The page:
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Our collection of picture books featuring Black and Indigenous people and People of Color (BIPOC) is available to the public. *Inclusion of a title in the collection DOES NOT EQUAL a recommendation.* Click here for more on book evaluation.


COVID-19 Info: Currently, our collection is only available via Interlibrary Loan (ILL). However, we appreciate your patience as these services are still limited and you may find inactive links to the Bates Library Catalog and MARC record on certain book pages.

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The Life of Frida Kahlo

2019

by Jane Kent and Isabel Muñoz

"Mexican artist Frida Kahlo created vibrantly hued paintings . . . and led an equally colorful life. Known for her self-portraits, she became a feminist icon whose work now sells for millions of dollars. This lively biography looks at Frida’s childhood—including her bout with polio—as well as her devotion to Mexican culture and political causes; the bus accident that left her in chronic pain but also sparked her career; and her marriage to Diego Rivera. Appealing illustrations, information on her breakthroughs and successes, and an index of major events reveal how Frida left her mark on humanity. A timeline and simple quiz help kids test their understanding and knowledge." -- publisher

Biography

Maya Angelou

2019

by Danielle Jawando and Noa Snir

"Maya Angelou was an African-American author, poet, playwright and civil rights activist. She wrote seven autobiographies, three books of essays, several books of poetry, and a long list of plays, films and television shows. Never taking ‘No’ for an answer, Maya used her voice and her art to overcome prejudice and difficulty and to become an inspiration to those around her and to future generations. Her story is a rich and remarkable one – a tale filled with strength, hardship and hope. Maya learned the importance of using her own voice to help others and change the world!" -- publisher

Biography Oppression & Resilience

Queen of physics

2019

by Teresa Robeson and Rebecca Huang

"When Wu Chien Shiung was born in China 100 years ago, most girls did not attend school; no one considered them as smart as boys. But her parents felt differently. Giving her a name meaning “Courageous Hero,” they encouraged her love of learning and science. This engaging biography follows Wu Chien Shiung as she battles sexism and racism to become what Newsweek magazine called the “Queen of Physics” for her work on beta decay. Along the way, she earned the admiration of famous scientists like Enrico Fermi and Robert Oppenheimer and became the first woman hired as an instructor by Princeton University, the first woman elected President of the American Physical Society, the first scientist to have an asteroid named after her when she was still alive, and many other honors." -- publisher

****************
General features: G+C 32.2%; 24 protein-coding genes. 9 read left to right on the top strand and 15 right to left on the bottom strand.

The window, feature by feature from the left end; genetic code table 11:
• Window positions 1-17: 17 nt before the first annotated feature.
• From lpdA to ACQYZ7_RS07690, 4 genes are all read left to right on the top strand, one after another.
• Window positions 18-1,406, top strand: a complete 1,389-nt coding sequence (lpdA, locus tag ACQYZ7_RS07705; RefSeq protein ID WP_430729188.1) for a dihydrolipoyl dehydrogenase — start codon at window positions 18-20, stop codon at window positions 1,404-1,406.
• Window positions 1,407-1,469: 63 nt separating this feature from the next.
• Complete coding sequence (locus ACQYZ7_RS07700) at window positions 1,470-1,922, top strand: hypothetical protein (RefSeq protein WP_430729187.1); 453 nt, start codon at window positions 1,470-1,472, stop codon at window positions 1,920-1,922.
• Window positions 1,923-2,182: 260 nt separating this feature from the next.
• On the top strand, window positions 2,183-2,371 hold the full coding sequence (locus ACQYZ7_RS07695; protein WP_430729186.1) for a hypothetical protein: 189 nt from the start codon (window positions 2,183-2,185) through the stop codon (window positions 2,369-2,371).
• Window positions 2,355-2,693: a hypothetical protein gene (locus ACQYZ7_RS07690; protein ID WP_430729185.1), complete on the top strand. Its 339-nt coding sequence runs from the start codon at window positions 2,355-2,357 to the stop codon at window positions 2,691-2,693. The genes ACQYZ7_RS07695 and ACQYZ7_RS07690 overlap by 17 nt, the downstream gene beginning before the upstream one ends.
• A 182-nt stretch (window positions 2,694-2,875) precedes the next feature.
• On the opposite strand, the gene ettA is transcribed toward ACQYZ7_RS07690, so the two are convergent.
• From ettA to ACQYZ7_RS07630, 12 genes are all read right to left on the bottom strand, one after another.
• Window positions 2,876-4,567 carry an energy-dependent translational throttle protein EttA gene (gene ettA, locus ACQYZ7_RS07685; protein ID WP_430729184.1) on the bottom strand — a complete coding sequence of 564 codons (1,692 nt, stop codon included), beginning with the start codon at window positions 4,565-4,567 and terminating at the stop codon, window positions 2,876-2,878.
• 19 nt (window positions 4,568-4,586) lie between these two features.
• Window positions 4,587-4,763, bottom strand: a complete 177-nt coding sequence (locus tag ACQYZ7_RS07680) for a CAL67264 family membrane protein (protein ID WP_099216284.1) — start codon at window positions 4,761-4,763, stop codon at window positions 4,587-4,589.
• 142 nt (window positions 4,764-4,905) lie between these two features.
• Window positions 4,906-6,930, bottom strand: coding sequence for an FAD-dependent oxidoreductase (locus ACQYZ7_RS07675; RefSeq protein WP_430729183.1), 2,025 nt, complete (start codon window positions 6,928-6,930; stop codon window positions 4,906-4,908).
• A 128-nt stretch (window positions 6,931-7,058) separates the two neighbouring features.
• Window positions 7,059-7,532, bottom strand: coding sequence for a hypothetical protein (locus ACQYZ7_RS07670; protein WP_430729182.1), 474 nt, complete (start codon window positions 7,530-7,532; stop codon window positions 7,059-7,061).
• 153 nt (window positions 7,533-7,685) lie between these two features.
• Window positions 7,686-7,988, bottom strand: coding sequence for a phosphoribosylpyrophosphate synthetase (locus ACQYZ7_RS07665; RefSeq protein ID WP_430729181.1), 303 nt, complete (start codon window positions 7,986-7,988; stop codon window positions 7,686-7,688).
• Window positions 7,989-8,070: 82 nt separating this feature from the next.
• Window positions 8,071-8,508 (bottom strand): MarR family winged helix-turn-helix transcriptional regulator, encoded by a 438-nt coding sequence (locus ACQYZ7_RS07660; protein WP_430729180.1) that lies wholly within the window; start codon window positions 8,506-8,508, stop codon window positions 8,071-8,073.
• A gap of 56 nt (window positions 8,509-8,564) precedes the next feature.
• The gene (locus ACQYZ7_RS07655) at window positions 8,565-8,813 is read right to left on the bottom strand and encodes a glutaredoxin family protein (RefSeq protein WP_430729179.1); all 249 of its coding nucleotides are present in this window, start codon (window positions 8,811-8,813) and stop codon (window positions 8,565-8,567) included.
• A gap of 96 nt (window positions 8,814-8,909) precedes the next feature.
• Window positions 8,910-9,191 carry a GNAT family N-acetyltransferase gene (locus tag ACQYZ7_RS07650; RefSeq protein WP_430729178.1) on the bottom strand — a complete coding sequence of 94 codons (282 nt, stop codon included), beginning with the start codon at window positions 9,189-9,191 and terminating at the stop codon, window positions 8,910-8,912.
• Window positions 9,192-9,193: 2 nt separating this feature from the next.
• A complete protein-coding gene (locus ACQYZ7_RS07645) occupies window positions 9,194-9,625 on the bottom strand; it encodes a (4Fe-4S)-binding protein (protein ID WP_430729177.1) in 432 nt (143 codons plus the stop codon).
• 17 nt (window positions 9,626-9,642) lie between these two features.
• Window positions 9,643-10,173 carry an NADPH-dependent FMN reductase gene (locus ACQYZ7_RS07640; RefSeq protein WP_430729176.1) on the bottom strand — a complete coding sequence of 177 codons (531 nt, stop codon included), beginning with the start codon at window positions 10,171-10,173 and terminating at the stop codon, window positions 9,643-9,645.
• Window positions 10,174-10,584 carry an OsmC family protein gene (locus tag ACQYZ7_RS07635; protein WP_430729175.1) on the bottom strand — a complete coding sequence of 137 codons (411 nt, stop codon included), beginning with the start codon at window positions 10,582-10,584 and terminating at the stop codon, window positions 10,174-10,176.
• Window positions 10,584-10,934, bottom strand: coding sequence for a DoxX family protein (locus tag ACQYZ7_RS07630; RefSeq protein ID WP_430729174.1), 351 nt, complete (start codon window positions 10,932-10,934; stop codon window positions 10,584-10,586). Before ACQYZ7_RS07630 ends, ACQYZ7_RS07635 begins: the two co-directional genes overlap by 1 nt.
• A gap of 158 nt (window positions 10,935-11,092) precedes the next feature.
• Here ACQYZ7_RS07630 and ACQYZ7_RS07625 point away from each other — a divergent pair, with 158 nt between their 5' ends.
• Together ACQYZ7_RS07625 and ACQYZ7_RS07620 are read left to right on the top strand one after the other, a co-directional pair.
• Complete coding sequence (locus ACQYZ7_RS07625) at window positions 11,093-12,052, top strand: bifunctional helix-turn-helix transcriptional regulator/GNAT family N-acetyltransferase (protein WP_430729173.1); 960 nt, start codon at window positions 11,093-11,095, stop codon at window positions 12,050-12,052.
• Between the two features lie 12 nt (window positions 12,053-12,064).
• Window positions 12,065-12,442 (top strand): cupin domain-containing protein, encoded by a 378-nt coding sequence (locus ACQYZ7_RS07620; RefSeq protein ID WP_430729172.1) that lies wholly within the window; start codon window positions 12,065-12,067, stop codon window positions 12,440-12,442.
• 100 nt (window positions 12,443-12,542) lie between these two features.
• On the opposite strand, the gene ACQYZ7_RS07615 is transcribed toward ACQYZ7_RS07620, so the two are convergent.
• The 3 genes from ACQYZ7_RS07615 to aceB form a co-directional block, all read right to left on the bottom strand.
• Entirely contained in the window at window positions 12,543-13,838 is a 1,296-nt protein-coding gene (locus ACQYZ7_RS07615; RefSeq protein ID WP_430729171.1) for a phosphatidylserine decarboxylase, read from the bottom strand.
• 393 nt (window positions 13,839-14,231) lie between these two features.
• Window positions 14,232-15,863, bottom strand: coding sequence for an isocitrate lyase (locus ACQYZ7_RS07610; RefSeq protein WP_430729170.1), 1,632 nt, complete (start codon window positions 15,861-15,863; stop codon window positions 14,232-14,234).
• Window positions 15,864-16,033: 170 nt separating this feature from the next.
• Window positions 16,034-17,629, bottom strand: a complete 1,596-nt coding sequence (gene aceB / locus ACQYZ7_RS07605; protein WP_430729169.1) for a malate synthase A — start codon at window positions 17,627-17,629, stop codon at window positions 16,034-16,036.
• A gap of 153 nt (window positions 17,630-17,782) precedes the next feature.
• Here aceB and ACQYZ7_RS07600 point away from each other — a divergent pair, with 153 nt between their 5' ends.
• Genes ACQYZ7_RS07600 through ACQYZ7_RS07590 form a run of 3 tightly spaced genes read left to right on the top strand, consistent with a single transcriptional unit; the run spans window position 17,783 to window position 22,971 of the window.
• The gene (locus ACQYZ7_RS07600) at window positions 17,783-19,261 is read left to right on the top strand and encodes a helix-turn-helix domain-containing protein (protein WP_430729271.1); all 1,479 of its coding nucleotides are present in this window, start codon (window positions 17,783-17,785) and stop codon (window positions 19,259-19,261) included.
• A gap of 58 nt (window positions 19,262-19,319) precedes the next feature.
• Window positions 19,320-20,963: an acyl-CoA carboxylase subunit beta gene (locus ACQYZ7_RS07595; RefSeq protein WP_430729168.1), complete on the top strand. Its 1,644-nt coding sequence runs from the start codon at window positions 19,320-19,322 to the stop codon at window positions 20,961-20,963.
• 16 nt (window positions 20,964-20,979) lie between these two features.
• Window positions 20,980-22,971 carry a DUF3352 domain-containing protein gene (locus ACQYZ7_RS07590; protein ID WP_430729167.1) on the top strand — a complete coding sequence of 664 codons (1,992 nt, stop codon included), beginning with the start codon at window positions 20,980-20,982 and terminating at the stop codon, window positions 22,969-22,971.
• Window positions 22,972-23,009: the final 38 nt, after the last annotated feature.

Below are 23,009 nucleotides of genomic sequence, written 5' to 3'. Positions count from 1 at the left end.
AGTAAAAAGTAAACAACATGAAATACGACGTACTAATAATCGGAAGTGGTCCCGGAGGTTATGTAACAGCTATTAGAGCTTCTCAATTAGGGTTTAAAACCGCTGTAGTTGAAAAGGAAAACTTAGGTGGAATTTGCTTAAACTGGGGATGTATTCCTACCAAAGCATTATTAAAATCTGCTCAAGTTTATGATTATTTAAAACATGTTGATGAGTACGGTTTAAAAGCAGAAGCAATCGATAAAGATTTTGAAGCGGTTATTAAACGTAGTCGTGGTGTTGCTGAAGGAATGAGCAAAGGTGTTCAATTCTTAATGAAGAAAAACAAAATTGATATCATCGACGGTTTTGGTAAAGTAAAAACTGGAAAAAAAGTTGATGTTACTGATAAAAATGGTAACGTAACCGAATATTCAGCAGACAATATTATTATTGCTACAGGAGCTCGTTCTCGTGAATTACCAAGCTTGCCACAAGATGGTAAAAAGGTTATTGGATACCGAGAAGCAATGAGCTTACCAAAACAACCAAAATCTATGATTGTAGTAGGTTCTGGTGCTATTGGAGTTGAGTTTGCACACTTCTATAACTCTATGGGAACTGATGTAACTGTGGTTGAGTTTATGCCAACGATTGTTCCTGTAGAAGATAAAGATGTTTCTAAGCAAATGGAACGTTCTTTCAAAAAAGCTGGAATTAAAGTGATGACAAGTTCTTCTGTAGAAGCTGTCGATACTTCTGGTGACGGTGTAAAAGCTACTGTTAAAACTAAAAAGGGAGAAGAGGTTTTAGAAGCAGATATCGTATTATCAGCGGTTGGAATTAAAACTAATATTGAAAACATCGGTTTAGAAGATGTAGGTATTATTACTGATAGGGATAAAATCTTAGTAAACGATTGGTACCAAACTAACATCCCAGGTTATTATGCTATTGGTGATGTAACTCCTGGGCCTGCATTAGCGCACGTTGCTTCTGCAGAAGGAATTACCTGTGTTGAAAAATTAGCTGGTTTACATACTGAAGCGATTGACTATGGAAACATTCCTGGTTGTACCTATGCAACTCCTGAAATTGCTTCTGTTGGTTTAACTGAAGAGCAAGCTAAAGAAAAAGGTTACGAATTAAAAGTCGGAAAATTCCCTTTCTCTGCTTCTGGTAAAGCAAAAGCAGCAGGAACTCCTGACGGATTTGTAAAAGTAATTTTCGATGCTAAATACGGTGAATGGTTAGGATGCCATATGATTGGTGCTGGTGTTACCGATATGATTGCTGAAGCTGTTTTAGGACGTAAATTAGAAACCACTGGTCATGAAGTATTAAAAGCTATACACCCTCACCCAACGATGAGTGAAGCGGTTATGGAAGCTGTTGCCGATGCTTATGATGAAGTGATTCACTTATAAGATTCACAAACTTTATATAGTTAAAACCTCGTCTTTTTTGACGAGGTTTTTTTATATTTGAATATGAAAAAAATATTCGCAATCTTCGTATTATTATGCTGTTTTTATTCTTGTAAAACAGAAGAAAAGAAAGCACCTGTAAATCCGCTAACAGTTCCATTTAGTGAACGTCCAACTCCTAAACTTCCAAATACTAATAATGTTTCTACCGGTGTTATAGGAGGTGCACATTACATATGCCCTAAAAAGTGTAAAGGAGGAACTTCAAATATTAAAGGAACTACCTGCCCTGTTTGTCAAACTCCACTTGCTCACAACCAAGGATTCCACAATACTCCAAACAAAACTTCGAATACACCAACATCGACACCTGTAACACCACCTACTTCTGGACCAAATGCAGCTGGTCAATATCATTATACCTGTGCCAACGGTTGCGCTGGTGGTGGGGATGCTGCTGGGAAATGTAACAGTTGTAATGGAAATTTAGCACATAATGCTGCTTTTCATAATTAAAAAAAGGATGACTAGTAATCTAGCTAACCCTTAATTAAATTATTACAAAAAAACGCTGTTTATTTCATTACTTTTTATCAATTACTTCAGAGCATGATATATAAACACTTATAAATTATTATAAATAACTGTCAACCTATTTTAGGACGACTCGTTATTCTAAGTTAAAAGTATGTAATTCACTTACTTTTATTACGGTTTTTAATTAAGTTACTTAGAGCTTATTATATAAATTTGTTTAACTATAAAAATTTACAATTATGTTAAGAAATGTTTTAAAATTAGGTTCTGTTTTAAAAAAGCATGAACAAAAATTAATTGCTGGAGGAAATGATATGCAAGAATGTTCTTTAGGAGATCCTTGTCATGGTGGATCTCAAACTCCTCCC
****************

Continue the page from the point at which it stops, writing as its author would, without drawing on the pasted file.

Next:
Biography Oppression & Resilience

A life made by hand

2019

by Andrea D'Aquino

"Ruth Asawa (1926-2013) was an influential and award-winning sculptor, a beloved figure in the Bay Area art world, and a devoted activist who advocated tirelessly for arts education. This lushly illustrated book by collage artist Andrea D'Aquino brings Asawa's creative journey to life, detailing the influence of her childhood in a farming family, and her education at Black Mountain College where she pursued an experimental course of education with leading avant-garde artists and thinkers such as Anni and Josef Albers, Buckminster Fuller, Merce Cunningham, and Robert Rauschenberg. Delightful and substantial, this engaging title for young art lovers includes a page of teaching tools for parents and educators." -- publisher

Biography

The stranger and the red rooster / El forastero y el gallo rojo

2006

by Victor Villaseñor and José Jara

One day in a small California barrio, a scary-looking stranger with an ugly scar on his face arrives. Silence falls on the streets. Normally raucous children stop playing, and their fearful mothers quickly beckon them inside. Everyone peeks out of windows and doors to watch the stranger walk down Main Street. Later in the week, the stranger again appears in town. And a few days later, on a pleasant Sunday morning, the man shows his frightening face yet again. But this time, he's not alone. Cradled in the stranger's arms is a big, red rooster with a yellow ribbon tied around its neck. When the rooster sets off after a bug with the stranger hanging on to the ribbon "like a cowboy who had lassoed a wild bull," the townspeople are finally able to look past the long, ugly scar on the stranger's face. Echoing the oral tradition common to so many Latinos, acclaimed author Victor Villasenor shares with young readers one of his father's favorite stories.

Folklore

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